Members area



Don't have a login?

Join us

Become a member

  • Connect with others through events, workshops, campaigns and our NEW online forum, Your Community
  • Discover information and insights in our resource hub and receive the latest updates via email
  • Access one-to-one support and tailored services which help reduce barriers for deaf children
Menu Open mobile desktop menu


Each issue, a different professional shares their expert advice and gives information to help you support your child. This time Kirsty Last, a lipspeaker, shares her insights.

What is a lipspeaker?

A lipspeaker is a hearing person who’s professionally trained to be easy to lip-read. They reproduce what a speaker is saying clearly, using facial expressions, gestures and fingerspelling to aid understanding. The lipspeaker doesn’t usually use their own voice when relaying the spoken words. Some lipspeakers can offer lipspeaking with sign support.

Why might a deaf child or young person want to use a lipspeaker?

Many deaf people rely on lip-reading for communication, but not everyone is easy to lip-read. If a deaf person’s first language is English rather than sign language, they might prefer to use a lipspeaker rather than another type of communication support, such as interpreters or palantypists.

What does a typical day look like for you?

I work in lots of different settings, including classrooms, offices and hospitals. I sit opposite the deaf person, away from visual distractions such as busy backgrounds or windows. When the meeting starts, I relay speech to the lip-reader, who looks at me rather than the person who’s speaking. For long meetings or assignments, I may work with another lipspeaker so that we can take it in turns. Lipspeaking and lip-reading can be tiring, so we try to have breaks every 20 minutes.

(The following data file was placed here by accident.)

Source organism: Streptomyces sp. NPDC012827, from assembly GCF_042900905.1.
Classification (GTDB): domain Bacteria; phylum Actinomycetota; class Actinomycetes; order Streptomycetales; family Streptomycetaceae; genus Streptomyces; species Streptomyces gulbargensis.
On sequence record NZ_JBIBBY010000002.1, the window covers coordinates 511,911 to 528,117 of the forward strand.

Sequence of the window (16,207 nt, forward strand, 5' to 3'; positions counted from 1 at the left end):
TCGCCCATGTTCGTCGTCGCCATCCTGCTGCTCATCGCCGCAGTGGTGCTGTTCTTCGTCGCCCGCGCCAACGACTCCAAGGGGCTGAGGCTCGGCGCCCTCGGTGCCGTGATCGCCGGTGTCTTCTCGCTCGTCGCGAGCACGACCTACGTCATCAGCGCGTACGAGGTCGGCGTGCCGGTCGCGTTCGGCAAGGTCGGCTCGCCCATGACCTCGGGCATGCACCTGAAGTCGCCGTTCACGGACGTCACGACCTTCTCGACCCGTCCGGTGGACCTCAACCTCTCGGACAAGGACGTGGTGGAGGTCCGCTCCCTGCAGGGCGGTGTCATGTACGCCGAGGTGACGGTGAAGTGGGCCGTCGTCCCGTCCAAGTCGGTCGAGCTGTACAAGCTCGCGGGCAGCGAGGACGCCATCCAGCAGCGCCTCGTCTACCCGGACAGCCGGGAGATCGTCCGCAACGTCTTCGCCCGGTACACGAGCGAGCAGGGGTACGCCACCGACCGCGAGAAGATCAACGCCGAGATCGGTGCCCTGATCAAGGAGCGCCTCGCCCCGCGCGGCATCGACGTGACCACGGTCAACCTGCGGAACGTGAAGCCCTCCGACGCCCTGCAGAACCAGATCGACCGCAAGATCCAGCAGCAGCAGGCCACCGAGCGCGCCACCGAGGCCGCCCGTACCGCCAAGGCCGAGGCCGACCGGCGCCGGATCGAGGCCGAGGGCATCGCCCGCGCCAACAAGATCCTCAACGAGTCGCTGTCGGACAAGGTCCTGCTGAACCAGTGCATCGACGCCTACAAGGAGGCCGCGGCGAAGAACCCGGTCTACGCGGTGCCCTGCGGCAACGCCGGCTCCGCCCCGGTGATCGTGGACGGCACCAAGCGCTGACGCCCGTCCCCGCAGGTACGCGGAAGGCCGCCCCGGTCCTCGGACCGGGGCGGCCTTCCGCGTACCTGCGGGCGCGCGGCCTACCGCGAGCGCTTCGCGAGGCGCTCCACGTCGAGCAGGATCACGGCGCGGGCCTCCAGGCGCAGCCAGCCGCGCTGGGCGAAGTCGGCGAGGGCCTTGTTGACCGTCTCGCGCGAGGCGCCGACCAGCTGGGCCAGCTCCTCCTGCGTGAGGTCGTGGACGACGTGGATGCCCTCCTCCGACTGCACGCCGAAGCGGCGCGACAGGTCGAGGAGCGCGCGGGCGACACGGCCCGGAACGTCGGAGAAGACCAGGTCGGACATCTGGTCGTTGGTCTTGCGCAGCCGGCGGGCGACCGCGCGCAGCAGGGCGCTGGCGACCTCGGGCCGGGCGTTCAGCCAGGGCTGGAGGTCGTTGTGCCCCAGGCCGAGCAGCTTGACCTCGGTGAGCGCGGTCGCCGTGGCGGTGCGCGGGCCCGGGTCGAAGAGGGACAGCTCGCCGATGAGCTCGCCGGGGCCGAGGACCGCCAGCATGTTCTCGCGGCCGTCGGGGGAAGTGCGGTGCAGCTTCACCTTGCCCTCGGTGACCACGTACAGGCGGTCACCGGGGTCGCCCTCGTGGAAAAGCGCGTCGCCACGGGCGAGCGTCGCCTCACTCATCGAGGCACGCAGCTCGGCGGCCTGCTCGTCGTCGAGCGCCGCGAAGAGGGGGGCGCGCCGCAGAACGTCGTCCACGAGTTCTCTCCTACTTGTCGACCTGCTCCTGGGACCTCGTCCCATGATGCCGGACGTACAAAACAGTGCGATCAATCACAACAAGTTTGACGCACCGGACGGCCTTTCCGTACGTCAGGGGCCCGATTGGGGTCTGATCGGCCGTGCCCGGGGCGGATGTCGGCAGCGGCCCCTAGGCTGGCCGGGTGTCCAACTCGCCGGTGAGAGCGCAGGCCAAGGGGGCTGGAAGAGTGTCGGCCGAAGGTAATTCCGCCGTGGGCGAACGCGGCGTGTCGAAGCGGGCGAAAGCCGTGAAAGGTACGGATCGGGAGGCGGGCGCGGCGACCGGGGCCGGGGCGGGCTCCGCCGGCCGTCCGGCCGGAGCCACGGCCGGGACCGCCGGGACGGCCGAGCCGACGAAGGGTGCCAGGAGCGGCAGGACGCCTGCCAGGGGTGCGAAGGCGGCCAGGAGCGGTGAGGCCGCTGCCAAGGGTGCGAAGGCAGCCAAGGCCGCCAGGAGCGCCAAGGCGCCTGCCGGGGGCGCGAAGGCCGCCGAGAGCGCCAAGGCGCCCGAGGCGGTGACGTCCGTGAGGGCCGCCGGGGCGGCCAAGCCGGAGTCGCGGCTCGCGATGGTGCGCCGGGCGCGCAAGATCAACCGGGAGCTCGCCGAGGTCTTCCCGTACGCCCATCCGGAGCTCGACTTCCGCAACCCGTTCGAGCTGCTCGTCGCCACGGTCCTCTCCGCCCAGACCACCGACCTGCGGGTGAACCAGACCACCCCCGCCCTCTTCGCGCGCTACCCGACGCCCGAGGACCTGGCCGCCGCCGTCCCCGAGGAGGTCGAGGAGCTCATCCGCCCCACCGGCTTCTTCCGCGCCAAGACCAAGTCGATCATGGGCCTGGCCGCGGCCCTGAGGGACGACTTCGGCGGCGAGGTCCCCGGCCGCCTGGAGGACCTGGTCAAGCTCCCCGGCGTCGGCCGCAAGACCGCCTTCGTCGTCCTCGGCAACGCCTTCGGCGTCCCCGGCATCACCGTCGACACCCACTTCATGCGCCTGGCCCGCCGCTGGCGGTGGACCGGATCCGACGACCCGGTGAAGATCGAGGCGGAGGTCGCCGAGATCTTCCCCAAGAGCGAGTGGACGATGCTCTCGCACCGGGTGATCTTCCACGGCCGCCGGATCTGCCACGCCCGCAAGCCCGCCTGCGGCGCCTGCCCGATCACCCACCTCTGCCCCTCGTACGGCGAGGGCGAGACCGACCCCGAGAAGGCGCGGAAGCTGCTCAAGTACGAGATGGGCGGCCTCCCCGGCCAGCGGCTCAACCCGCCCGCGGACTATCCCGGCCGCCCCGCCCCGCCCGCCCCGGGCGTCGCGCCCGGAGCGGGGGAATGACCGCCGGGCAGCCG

How can a family or young person access a lipspeaker?

People can book lipspeakers either through an agency or by contacting the lipspeaker directly. Make sure your lipspeaker is qualified and registered on the National Registers of Communication Professionals working with Deaf and Deafblind People (NRCPD) website. Lipspeakers can be provided through communication support packages in education or employment, such as in an Education, Health and Care (EHC) plan or through Access to Work.

What attracted you to working as a lipspeaker?

My best friend, Lesley, has been a lipspeaker for about 20 years and she
introduced me to deaf friends who said I had clear lip patterns. I was a police officer for 22 years, but Lesley encouraged me to change careers and become a lipspeaker. It’s the best thing I’ve done. I qualified last year and love it!

What qualifications do you need to work as a lipspeaker?

All registered lipspeakers have a Level 3 qualification in lipspeaking and can fingerspell. I also have a Level 2 certificate in British Sign Language and am working towards Level 3. Not all lipspeakers can sign, so make sure your lipspeaker has the qualifications they need to support you.

What are the most rewarding and challenging parts of the job?

The most rewarding is being able to give deaf people equal access to effective communication. I get to meet and support some lovely people. I’m humbled by what they achieve. The most challenging part is working with really fast speakers! People can only lip-read effectively around 110 words per minute, so if speech is faster than that, it's hard to relay everything that's said.